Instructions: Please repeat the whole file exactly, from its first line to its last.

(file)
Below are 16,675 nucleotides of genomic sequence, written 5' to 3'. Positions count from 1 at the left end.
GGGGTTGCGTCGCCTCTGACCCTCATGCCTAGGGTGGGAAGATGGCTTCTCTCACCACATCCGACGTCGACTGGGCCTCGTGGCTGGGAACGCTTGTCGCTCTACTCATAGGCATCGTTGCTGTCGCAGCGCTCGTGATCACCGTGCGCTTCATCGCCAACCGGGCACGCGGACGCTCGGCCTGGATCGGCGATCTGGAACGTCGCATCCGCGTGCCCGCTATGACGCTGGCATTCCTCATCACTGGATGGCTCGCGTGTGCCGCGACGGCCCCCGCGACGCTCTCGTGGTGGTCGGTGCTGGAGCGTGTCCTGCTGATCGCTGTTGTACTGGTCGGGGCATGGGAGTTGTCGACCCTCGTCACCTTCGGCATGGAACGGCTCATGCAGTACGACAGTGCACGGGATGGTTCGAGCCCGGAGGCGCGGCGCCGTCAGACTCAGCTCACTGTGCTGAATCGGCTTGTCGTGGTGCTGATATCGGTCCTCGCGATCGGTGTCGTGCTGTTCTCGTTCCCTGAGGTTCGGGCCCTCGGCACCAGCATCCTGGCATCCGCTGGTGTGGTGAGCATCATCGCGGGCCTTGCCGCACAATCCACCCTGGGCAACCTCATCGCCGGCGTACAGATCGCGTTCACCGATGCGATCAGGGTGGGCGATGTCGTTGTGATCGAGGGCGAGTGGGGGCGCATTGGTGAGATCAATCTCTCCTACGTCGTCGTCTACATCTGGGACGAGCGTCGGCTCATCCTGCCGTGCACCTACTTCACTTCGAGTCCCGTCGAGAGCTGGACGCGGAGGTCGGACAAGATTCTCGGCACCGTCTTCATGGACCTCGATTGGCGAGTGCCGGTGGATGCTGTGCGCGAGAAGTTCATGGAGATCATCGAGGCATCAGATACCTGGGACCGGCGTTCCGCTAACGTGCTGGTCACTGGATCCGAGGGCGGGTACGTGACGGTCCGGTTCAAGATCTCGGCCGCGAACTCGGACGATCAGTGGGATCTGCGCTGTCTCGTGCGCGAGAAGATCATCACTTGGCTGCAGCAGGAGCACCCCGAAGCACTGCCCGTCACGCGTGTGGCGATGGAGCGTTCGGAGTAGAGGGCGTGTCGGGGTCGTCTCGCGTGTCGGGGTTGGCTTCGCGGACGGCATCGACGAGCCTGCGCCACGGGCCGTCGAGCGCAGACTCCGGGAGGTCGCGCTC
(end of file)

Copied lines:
Below are 16,675 nucleotides of genomic sequence, written 5' to 3'. Positions count from 1 at the left end.
GGGGTTGCGTCGCCTCTGACCCTCATGCCTAGGGTGGGAAGATGGCTTCTCTCACCACATCCGACGTCGACTGGGCCTCGTGGCTGGGAACGCTTGTCGCTCTACTCATAGGCATCGTTGCTGTCGCAGCGCTCGTGATCACCGTGCGCTTCATCGCCAACCGGGCACGCGGACGCTCGGCCTGGATCGGCGATCTGGAACGTCGCATCCGCGTGCCCGCTATGACGCTGGCATTCCTCATCACTGGATGGCTCGCGTGTGCCGCGACGGCCCCCGCGACGCTCTCGTGGTGGTCGGTGCTGGAGCGTGTCCTGCTGATCGCTGTTGTACTGGTCGGGGCATGGGAGTTGTCGACCCTCGTCACCTTCGGCATGGAACGGCTCATGCAGTACGACAGTGCACGGGATGGTTCGAGCCCGGAGGCGCGGCGCCGTCAGACTCAGCTCACTGTGCTGAATCGGCTTGTCGTGGTGCTGATATCGGTCCTCGCGATCGGTGTCGTGCTGTTCTCGTTCCCTGAGGTTCGGGCCCTCGGCACCAGCATCCTGGCATCCGCTGGTGTGGTGAGCATCATCGCGGGCCTTGCCGCACAATCCACCCTGGGCAACCTCATCGCCGGCGTACAGATCGCGTTCACCGATGCGATCAGGGTGGGCGATGTCGTTGTGATCGAGGGCGAGTGGGGGCGCATTGGTGAGATCAATCTCTCCTACGTCGTCGTCTACATCTGGGACGAGCGTCGGCTCATCCTGCCGTGCACCTACTTCACTTCGAGTCCCGTCGAGAGCTGGACGCGGAGGTCGGACAAGATTCTCGGCACCGTCTTCATGGACCTCGATTGGCGAGTGCCGGTGGATGCTGTGCGCGAGAAGTTCATGGAGATCATCGAGGCATCAGATACCTGGGACCGGCGTTCCGCTAACGTGCTGGTCACTGGATCCGAGGGCGGGTACGTGACGGTCCGGTTCAAGATCTCGGCCGCGAACTCGGACGATCAGTGGGATCTGCGCTGTCTCGTGCGCGAGAAGATCATCACTTGGCTGCAGCAGGAGCACCCCGAAGCACTGCCCGTCACGCGTGTGGCGATGGAGCGTTCGGAGTAGAGGGCGTGTCGGGGTCGTCTCGCGTGTCGGGGTTGGCTTCGCGGACGGCATCGACGAGCCTGCGCCACGGGCCGTCGAGCGCAGACTCCGGGAGGTCGCGCTC